Operation ‘Get My Mojo Back’: Smashing Writer’s Block Because there's no time like the summer to start a New Year's resolution

I hold “Downton Abbey” and the lure of illegal downloading equally responsible for my recent writer’s block. If I had not been catching up on season four that fateful winter evening, my computer would not have terminally frozen and taken with it my will to write anything at all. A certain rhythm is required in the maintenance of a writing “mojo” (smashing baby!) and though I realize a computer is not absolutely necessary to write, it bloody well helps. In positive news, I have had more time to watch Austin Powers.

Googling important things: including but not limited to how many dogs one can legally own in every state.

The thing is once I stopped regularly writing, I realized how much easier it is to not write anything than it is to write something. For those of us who have been living a bleak and computerless existence for the last six months, we are already well aware the first thing to go is the impromptu creative session at 3am. And that’s okay! I suppose. I understand periods of productivity naturally oscillate with those of lack. However, come June I once again found myself in possession of a real working computer in addition to ample time, no excuses, an August deadline, and all was right with the world.

Except for the fact that I found myself at a loss for words. Insert shock, awe, and potential relief from those who know me.

With my thesis deadline swiftly approaching, calling the timing of this mojo-loss situation “inconvenient” would be the under-of-all statements. Are you ready for me to stop saying mojo? Because I am a dad on a roll: the more you hate it the more I say it, so shush. Somewhere my friend Elise’s elderly black cat’s ears are burning because that is his name but with a capital M and a whole lotta sass (oh, be-have!).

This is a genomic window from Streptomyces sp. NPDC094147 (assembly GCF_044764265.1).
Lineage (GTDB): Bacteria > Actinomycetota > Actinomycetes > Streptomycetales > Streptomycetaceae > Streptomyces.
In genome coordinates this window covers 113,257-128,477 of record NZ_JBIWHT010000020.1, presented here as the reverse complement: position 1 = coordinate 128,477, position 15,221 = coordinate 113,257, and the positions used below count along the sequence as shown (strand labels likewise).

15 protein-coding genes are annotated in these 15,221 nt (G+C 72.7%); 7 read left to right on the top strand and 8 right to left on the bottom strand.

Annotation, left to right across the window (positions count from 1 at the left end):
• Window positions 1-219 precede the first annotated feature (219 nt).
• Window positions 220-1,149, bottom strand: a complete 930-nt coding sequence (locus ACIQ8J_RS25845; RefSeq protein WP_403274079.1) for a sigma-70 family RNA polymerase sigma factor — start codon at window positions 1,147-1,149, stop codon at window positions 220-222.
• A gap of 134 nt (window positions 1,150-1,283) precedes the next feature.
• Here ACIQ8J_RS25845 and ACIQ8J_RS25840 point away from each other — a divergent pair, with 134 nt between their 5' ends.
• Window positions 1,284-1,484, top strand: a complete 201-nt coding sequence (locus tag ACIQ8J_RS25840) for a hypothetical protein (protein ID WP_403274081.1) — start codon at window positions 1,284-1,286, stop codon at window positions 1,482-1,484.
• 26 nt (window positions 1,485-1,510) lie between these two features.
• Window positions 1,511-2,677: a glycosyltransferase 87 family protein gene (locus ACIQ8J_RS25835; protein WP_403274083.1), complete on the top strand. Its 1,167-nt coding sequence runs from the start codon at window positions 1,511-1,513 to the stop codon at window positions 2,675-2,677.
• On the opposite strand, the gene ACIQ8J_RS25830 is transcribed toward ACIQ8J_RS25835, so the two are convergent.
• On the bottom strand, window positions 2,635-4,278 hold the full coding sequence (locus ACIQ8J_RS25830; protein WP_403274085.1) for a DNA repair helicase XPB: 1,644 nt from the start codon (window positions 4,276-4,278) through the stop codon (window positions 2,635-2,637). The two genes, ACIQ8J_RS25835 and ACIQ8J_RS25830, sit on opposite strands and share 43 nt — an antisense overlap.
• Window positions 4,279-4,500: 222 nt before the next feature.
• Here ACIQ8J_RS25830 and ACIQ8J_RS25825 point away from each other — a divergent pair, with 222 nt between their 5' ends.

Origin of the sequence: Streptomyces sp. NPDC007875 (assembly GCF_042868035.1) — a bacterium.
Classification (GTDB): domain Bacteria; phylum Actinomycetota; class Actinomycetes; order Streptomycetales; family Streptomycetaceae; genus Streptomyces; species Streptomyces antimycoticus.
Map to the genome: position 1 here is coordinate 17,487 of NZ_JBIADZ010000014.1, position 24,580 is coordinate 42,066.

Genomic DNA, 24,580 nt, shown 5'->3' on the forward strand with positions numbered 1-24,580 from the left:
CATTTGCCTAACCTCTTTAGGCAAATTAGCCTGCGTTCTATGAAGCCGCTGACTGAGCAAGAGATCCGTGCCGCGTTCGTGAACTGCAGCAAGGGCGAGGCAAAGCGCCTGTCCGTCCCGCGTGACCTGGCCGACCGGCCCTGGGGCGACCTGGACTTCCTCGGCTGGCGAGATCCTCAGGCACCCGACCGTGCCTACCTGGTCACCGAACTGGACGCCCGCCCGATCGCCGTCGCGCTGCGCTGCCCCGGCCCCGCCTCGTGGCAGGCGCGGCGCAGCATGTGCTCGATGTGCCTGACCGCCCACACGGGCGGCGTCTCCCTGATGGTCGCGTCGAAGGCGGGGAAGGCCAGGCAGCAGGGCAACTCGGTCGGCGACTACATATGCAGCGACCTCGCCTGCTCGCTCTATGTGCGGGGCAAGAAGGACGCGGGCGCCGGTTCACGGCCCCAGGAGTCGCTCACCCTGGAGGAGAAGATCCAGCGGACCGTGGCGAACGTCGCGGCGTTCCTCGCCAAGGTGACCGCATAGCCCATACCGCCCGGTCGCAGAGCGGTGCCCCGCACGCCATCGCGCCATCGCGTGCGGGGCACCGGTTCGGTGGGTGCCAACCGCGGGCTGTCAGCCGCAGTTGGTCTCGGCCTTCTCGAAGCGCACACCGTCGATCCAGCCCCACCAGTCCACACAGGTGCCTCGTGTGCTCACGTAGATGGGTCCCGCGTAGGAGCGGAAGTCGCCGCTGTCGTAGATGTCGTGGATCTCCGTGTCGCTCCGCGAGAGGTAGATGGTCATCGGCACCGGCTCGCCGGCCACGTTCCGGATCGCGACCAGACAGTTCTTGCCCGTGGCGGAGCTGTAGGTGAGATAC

I was getting desperate and in need of an immediate solution. What I found instead was a gross overabundance of proclaimed expertise on the topic. I decided to test out these suggested methods for curbing writer’s block and report back so that you don’t have to. And so “Project Mojo,” aka my June Year’s resolution (the dawn of a new holiday), and my daily documentation of this experience follows.

June 1: Research

I love research! What I have lost in my own motivation to write has been compensated for in Googling important things, including but not limited to Shaq’s penis size and how many dogs one can legally own in every state (no limit in Chicago, but they are considering changing it to five per household). This is especially true when I can do so from bed with tea and a headache: Happy June to me!

I figured I should create a list of strategies based on my lover and dearest friend after Mary J. Blige, the internet’s suggestions. Yahoo Answers unsurprisingly ranged from the obvious (read other’s works) to the bizarre (watching children…?).

Best Answer: I have concluded that writer’s block occurs when your subconscious mind knows that the material you are trying to construct is not pertinent, and will not be viewed as very interesting by your readers. SaturnMan · 8 months ago.